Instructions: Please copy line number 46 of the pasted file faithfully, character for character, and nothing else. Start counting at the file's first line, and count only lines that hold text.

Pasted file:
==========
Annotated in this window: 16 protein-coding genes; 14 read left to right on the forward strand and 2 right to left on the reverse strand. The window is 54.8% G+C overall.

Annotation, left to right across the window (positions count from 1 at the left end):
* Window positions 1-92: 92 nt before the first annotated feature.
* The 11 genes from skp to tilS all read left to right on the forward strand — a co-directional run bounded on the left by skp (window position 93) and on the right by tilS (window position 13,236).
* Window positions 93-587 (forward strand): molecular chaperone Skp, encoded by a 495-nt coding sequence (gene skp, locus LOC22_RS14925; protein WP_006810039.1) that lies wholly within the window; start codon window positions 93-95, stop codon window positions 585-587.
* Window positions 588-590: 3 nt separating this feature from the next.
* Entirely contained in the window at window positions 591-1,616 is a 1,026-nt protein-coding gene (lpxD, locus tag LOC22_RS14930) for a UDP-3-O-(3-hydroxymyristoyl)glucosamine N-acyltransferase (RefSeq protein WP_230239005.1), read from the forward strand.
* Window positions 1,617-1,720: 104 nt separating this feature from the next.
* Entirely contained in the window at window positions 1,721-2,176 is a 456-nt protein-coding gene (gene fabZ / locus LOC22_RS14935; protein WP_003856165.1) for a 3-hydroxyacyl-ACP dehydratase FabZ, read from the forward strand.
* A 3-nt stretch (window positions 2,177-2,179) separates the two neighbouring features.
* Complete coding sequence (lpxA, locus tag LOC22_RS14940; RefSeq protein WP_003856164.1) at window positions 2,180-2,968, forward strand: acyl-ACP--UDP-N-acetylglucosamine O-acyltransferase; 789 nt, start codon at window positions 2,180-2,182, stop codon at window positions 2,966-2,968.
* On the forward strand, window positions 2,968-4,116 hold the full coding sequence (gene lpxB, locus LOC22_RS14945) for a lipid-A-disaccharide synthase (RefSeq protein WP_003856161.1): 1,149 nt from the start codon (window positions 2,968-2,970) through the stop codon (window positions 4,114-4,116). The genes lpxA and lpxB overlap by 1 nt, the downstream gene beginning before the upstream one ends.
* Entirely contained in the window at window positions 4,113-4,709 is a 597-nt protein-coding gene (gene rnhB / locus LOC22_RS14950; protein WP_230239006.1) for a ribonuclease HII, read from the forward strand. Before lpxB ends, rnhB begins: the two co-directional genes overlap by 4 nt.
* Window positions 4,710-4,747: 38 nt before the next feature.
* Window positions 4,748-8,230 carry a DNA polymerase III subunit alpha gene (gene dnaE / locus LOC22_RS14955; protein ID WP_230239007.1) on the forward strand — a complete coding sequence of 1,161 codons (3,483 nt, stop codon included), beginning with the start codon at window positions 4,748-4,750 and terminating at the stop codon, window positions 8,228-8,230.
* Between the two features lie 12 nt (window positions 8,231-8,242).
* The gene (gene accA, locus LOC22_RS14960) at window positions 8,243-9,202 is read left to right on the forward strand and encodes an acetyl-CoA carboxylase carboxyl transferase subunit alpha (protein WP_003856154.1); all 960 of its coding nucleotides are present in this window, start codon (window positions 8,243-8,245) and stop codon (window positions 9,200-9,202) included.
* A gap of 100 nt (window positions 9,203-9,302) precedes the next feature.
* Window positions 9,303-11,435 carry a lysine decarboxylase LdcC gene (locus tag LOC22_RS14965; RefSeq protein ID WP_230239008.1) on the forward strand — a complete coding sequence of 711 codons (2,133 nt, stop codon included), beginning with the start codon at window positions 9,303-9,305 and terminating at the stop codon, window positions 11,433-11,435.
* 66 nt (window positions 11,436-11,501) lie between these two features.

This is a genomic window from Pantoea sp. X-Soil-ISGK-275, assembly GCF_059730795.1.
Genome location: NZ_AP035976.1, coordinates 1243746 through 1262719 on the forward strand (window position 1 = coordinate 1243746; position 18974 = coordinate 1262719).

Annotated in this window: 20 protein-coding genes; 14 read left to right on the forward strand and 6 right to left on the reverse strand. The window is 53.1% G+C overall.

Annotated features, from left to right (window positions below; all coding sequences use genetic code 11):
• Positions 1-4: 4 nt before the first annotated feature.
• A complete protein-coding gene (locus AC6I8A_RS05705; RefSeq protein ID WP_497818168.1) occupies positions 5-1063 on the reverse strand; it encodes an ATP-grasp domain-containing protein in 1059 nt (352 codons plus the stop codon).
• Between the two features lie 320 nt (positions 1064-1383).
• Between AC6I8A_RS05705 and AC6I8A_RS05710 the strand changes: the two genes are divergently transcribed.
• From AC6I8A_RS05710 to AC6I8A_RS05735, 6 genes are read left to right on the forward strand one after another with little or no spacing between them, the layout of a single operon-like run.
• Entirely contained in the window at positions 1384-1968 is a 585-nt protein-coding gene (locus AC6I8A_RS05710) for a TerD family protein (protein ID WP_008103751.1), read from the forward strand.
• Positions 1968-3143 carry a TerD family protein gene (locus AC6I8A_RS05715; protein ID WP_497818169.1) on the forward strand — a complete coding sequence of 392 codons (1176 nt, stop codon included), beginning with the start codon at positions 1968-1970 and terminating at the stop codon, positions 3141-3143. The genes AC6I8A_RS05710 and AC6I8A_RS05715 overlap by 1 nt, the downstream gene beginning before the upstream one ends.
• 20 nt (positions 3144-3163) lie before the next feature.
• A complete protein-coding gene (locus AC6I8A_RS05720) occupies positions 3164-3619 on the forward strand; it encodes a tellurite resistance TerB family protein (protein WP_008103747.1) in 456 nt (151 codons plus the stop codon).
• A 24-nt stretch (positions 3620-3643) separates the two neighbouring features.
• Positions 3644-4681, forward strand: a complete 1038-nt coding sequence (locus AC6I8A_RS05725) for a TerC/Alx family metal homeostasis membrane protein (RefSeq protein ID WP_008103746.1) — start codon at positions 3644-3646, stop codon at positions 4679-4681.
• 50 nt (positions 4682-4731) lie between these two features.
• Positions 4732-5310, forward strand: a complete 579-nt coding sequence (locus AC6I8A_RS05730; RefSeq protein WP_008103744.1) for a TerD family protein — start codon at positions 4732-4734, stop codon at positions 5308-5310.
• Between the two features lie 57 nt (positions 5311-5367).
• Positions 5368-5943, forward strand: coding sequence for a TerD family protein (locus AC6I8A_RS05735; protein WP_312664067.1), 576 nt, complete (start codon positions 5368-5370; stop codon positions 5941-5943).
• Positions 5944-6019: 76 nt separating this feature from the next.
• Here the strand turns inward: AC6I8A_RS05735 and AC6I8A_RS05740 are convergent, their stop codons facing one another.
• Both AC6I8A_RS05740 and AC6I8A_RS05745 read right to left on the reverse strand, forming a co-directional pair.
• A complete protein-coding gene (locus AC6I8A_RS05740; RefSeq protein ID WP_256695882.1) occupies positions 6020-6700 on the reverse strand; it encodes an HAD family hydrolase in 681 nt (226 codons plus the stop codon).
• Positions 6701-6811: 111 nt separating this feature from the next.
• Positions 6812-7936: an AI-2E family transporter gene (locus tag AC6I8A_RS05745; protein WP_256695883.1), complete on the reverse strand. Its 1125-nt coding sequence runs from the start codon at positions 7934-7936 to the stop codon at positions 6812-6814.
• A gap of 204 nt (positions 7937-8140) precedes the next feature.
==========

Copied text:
• A gap of 204 nt (positions 7937-8140) precedes the next feature.